Take another example. Recently on the Higher Ed Marketer Podcast, I had a fascinating conversation with Rob Clark, creator of That Tall Family, about the growing importance of short-form video content. Thanks to TikTok, this kind of presentation has become a powerful way of reaching audiences. It wasn’t even on the radar screen just a few years ago.
So you need to pay attention to the styles and ways of communication that are reaching your audience today.
The content is about what you’re communicating. A message that resonated strongly with Generation Z might not connect with Generation Alpha, which will soon take their place. Likewise, a theme that struck a cord during the pandemic might leave people cold today.
I’m not suggesting here that you should simply try to discover what your audience wants to hear. You need to be authentic to who you are (see point 1 above). I am suggesting, however, that you look for the aspects of your brand identity that will resonate with your audience and choose ways of describing them that will be accessible.
And how do you do this? There’s no substitute for research. If your resources are tight, you can at least analyze research done by others, like the Pew Research Center’s work on Gen Z.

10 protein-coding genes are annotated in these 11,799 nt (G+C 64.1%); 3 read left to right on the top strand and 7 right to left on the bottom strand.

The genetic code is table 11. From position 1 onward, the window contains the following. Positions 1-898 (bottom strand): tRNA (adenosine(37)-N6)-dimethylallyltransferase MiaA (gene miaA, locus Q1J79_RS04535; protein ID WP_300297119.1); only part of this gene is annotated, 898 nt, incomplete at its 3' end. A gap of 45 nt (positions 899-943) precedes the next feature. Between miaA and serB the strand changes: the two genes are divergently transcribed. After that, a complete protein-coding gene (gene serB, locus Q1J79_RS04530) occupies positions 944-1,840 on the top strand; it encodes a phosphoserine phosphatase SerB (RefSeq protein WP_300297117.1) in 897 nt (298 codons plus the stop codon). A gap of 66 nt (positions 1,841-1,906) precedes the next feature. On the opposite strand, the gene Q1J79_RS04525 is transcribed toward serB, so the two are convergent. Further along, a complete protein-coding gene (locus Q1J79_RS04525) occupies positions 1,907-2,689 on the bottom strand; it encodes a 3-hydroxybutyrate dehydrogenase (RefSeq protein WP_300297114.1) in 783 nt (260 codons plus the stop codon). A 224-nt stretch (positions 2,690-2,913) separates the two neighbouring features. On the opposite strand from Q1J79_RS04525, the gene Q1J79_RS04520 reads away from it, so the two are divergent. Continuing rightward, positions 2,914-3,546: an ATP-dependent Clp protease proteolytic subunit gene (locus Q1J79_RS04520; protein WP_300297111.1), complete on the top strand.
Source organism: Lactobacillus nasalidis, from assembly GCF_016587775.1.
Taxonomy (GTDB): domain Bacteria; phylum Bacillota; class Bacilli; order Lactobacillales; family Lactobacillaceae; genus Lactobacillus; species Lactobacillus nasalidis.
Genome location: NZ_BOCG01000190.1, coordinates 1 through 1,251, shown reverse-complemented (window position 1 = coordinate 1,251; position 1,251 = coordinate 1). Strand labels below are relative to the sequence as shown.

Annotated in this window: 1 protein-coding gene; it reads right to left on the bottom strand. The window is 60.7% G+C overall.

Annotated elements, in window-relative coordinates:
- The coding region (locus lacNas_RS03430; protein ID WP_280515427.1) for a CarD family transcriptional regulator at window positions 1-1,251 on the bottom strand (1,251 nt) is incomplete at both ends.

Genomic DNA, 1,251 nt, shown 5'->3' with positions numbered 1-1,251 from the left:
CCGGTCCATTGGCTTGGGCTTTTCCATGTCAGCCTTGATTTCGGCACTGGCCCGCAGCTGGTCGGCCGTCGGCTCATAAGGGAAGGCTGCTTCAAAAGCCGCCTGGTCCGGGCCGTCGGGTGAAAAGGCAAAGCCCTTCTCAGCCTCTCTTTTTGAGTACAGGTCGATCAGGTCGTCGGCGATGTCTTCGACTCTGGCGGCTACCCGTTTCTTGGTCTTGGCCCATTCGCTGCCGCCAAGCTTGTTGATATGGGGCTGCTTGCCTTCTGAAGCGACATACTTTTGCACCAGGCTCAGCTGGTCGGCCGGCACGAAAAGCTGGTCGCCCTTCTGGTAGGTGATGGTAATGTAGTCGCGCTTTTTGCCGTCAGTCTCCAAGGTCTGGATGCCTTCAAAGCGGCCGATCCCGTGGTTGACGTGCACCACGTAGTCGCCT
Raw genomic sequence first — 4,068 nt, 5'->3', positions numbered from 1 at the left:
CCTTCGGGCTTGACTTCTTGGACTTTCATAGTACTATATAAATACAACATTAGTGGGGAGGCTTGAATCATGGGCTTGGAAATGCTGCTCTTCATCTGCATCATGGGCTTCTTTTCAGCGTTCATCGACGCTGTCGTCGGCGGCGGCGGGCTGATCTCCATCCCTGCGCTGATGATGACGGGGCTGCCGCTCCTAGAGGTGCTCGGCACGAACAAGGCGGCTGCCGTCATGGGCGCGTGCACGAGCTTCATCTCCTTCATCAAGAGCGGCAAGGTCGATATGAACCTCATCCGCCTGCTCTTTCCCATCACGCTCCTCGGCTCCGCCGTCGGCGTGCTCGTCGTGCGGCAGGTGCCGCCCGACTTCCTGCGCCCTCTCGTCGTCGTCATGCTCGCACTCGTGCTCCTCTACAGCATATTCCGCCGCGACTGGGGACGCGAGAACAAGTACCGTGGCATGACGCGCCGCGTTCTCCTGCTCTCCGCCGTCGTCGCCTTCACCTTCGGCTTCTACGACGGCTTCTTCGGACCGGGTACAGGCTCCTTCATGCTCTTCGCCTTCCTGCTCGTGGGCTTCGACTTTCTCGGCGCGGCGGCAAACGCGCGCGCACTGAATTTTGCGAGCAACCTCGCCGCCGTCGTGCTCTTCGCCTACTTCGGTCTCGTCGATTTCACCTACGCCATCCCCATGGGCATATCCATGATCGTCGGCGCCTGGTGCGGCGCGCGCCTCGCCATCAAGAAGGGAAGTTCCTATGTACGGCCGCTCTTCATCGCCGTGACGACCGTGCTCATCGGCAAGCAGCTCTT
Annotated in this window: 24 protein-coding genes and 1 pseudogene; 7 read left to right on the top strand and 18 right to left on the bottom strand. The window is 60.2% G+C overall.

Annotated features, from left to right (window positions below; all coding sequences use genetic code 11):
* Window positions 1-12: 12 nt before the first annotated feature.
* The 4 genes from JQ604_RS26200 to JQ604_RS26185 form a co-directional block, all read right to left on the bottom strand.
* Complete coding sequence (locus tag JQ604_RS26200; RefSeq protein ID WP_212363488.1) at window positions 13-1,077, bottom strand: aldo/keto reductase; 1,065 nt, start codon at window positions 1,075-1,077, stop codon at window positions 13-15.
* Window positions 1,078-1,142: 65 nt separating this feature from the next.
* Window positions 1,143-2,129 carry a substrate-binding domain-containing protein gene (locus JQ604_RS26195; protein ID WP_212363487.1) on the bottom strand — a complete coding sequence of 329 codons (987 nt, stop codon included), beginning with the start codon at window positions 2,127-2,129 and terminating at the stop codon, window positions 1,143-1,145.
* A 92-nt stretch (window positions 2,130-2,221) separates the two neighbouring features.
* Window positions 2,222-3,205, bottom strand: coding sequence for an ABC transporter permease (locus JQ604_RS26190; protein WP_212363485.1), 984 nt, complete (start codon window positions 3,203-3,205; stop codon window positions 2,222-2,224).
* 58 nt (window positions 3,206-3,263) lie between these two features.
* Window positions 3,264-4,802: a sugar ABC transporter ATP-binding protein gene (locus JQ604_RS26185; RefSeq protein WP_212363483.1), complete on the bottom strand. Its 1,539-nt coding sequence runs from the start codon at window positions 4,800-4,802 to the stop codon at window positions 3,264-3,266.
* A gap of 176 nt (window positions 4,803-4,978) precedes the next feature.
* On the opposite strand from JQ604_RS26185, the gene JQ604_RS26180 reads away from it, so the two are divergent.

If you do have the capacity to do so, get some members of your audience to share their impressions of your marketing materials. Ask if they feel fresh or stale, engaging or boring, easy to digest or hard to understand. Find out whether the messaging resonates. Use what you learn to improve the connection with those you’re trying to reach.
Guided Brand Evolution
Your conception of your brand shapes your messaging and strategy. These, in turn, determine how well you’ll reach your audience and attract enough of the right kind of students to your school. That’s why it is important to keep your brand messaging up to date by making sure it is accurate, focused, and relevant.
The process of assessing where you are and figuring out what needs to change isn’t always easy. I’ve worked with many schools that have been happy to have an outside perspective and some insight into what’s working today. If you’d like to have a conversation about how my team can help you evolve your brand for more impactful messaging, let’s talk.